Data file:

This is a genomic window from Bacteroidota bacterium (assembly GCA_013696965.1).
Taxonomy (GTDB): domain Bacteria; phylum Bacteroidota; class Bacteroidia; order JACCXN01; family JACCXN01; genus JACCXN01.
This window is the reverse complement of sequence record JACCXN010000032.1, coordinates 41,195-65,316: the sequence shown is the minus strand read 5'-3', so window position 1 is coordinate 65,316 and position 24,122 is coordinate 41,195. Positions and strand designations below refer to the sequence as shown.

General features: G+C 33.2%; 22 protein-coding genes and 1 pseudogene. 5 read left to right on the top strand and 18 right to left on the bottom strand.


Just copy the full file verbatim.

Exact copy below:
This is a genomic window from Bacteroidota bacterium (assembly GCA_013696965.1).
Taxonomy (GTDB): domain Bacteria; phylum Bacteroidota; class Bacteroidia; order JACCXN01; family JACCXN01; genus JACCXN01.
This window is the reverse complement of sequence record JACCXN010000032.1, coordinates 41,195-65,316: the sequence shown is the minus strand read 5'-3', so window position 1 is coordinate 65,316 and position 24,122 is coordinate 41,195. Positions and strand designations below refer to the sequence as shown.

General features: G+C 33.2%; 22 protein-coding genes and 1 pseudogene. 5 read left to right on the top strand and 18 right to left on the bottom strand.